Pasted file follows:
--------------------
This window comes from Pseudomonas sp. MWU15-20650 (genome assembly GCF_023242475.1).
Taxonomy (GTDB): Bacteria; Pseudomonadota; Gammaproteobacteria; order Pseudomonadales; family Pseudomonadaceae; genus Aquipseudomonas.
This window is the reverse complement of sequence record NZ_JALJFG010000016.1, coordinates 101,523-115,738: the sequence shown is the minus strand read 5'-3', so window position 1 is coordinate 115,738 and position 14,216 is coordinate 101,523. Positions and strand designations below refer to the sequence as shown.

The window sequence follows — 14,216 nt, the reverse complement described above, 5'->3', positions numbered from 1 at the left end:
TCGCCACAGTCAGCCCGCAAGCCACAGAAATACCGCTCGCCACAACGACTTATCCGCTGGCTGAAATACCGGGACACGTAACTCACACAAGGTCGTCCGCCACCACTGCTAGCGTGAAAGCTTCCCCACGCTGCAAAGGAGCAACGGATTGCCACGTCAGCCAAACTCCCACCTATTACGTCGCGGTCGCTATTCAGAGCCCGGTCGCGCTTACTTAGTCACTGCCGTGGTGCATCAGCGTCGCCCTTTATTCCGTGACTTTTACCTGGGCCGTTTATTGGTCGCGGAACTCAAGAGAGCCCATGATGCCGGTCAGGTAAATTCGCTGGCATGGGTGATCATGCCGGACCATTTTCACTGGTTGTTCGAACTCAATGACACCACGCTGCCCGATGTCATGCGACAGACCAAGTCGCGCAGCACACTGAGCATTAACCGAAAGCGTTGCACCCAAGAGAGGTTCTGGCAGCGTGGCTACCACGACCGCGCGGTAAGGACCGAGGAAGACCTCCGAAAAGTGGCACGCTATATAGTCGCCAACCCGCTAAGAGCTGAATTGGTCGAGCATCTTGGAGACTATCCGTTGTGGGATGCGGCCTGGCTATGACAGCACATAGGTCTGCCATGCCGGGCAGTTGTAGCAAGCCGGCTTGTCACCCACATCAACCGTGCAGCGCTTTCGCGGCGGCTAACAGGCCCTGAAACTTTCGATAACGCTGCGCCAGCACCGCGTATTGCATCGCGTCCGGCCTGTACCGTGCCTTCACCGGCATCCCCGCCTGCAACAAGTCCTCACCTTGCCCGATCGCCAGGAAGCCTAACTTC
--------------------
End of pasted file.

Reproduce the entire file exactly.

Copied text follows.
This window comes from Pseudomonas sp. MWU15-20650 (genome assembly GCF_023242475.1).
Taxonomy (GTDB): Bacteria; Pseudomonadota; Gammaproteobacteria; order Pseudomonadales; family Pseudomonadaceae; genus Aquipseudomonas.
This window is the reverse complement of sequence record NZ_JALJFG010000016.1, coordinates 101,523-115,738: the sequence shown is the minus strand read 5'-3', so window position 1 is coordinate 115,738 and position 14,216 is coordinate 101,523. Positions and strand designations below refer to the sequence as shown.

The window sequence follows — 14,216 nt, the reverse complement described above, 5'->3', positions numbered from 1 at the left end:
TCGCCACAGTCAGCCCGCAAGCCACAGAAATACCGCTCGCCACAACGACTTATCCGCTGGCTGAAATACCGGGACACGTAACTCACACAAGGTCGTCCGCCACCACTGCTAGCGTGAAAGCTTCCCCACGCTGCAAAGGAGCAACGGATTGCCACGTCAGCCAAACTCCCACCTATTACGTCGCGGTCGCTATTCAGAGCCCGGTCGCGCTTACTTAGTCACTGCCGTGGTGCATCAGCGTCGCCCTTTATTCCGTGACTTTTACCTGGGCCGTTTATTGGTCGCGGAACTCAAGAGAGCCCATGATGCCGGTCAGGTAAATTCGCTGGCATGGGTGATCATGCCGGACCATTTTCACTGGTTGTTCGAACTCAATGACACCACGCTGCCCGATGTCATGCGACAGACCAAGTCGCGCAGCACACTGAGCATTAACCGAAAGCGTTGCACCCAAGAGAGGTTCTGGCAGCGTGGCTACCACGACCGCGCGGTAAGGACCGAGGAAGACCTCCGAAAAGTGGCACGCTATATAGTCGCCAACCCGCTAAGAGCTGAATTGGTCGAGCATCTTGGAGACTATCCGTTGTGGGATGCGGCCTGGCTATGACAGCACATAGGTCTGCCATGCCGGGCAGTTGTAGCAAGCCGGCTTGTCACCCACATCAACCGTGCAGCGCTTTCGCGGCGGCTAACAGGCCCTGAAACTTTCGATAACGCTGCGCCAGCACCGCGTATTGCATCGCGTCCGGCCTGTACCGTGCCTTCACCGGCATCCCCGCCTGCAACAAGTCCTCACCTTGCCCGATCGCCAGGAAGCCTAACTTC